Organisations cannot hold more than one grant at a time, except in the case where the application is for:
- a free eco-audit, or
- an access audit, or
- is made under one of the Trust’s special one-off programmes, such as the Stepping Stones programme.
In some cases, organisations with branches or running discrete activities in different London boroughs may apply for/hold up to a maximum of three grants at the same time – but you must speak to us first if you think this might be relevant.
Yes, provided the work is for a discrete London project. Organisations based outside London also need to demonstrate that they have the necessary skills and experience to work in London and that they are meeting a need that London-based organisations are not.
We can fund any such groups as long as they satisfy the general eligibility criteria, but not for work in connection with the promotion of religion. We can support work that benefits the wider community, for example, making a church hall accessible for disabled people.
If the original grant was for three years, you may not re-apply to the Trust for the same purpose until three years after the final monitoring report on the previous grant was received and was of a satisfactory standard.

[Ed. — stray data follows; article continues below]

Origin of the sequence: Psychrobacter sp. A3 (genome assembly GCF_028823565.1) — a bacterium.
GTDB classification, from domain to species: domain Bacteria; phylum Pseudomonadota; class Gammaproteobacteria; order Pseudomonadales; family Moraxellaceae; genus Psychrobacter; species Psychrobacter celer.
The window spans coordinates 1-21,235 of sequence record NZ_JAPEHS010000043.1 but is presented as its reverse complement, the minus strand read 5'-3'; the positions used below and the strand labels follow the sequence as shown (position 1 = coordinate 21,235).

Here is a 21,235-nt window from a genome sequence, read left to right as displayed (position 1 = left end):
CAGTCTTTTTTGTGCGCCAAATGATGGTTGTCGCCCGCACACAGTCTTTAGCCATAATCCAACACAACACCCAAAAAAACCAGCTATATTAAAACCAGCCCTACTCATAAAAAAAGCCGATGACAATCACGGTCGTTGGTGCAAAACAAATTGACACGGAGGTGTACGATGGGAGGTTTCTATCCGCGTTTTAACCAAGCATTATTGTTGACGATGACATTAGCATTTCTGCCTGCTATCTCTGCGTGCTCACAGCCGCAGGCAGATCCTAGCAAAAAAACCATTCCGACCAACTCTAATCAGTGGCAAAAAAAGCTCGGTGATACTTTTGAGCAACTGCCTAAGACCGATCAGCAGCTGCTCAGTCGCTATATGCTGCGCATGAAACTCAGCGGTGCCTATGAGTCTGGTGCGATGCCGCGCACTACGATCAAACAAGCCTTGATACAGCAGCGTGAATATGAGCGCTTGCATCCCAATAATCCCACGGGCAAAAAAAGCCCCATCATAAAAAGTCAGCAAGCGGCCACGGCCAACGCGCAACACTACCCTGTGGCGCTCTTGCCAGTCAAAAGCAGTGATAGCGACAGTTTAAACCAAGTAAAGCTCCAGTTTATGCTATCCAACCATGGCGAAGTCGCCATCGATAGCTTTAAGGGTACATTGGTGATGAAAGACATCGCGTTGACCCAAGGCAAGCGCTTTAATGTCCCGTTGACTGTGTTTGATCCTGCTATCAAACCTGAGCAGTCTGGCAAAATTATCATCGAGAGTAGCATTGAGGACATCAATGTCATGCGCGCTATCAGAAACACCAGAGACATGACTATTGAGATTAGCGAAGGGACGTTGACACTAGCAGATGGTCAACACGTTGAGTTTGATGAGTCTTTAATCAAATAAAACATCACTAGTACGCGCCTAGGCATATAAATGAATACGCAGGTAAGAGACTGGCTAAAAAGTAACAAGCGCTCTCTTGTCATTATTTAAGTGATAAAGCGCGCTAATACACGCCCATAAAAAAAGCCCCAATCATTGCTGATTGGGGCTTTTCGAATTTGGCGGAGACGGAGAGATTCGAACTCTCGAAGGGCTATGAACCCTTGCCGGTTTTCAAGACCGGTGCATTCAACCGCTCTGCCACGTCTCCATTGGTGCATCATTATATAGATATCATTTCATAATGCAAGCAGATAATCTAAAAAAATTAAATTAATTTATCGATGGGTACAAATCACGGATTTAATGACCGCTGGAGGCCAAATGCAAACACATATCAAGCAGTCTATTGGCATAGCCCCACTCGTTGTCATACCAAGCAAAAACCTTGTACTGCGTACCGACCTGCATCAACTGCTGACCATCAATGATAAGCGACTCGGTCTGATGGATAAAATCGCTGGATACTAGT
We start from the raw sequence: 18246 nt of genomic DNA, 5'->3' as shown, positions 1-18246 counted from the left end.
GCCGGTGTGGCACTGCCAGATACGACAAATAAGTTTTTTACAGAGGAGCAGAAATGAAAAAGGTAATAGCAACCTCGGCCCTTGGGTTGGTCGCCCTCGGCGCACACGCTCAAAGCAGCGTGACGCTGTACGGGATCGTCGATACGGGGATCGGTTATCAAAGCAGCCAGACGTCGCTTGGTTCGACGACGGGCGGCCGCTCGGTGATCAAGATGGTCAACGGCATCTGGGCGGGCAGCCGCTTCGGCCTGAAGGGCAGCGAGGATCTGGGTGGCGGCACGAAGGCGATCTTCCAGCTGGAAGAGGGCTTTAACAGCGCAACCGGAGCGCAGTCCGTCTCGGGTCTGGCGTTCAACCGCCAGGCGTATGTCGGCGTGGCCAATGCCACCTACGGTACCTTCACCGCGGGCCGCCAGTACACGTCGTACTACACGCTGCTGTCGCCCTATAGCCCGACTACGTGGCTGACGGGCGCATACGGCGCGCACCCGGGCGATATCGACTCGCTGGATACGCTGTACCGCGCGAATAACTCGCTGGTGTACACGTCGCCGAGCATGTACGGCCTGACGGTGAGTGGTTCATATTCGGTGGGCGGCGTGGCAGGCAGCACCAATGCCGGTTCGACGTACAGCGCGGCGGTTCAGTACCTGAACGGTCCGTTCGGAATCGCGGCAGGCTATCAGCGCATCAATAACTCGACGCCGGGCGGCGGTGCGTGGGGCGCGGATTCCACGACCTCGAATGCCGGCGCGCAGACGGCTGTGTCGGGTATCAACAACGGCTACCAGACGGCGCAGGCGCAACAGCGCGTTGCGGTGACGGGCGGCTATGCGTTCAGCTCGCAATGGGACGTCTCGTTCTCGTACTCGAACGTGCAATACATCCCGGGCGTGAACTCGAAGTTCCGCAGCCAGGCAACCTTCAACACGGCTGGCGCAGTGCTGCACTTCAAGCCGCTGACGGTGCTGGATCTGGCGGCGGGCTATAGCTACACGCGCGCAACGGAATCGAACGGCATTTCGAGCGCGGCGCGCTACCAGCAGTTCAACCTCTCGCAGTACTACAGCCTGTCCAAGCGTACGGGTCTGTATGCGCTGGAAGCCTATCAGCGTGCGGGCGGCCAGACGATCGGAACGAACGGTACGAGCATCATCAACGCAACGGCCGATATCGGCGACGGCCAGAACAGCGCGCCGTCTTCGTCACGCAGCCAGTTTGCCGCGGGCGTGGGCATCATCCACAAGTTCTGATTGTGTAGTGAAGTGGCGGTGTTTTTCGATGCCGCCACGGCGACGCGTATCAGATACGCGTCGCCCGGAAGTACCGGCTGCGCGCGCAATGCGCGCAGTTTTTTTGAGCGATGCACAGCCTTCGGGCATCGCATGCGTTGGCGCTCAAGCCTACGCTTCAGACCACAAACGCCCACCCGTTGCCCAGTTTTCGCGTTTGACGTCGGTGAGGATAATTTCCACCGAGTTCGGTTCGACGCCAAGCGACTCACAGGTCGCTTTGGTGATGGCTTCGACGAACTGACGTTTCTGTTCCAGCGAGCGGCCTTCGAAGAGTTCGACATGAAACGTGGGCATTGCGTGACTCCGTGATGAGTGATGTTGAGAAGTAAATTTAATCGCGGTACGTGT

However, if the original grant was for less than three years and the work is going well, you can apply for the remainder of the three year period provided the work continues to meet the Trust’s priorities as set out in our current programme guidelines. You will need to submit a fresh, complete application and there is, of course, no guarantee that the application will be successful. Remember, it takes four months for us to get you a decision, so if you want a continuation grant without a gap, get your timing right and contact the office for advice, as we may be able to accept an application before the existing grant expires.
Work that is strategically important for London, and which has already been funded for three years, may occasionally be re-funded for a further two years, again provided the work continues to meet the Trust’s current priorities. You should, however, ring and seek advice before applying in these circumstances.
At the end of your revenue grant you may apply for a different purpose one year after we receive a satisfactory monitoring report for the final year of the original grant.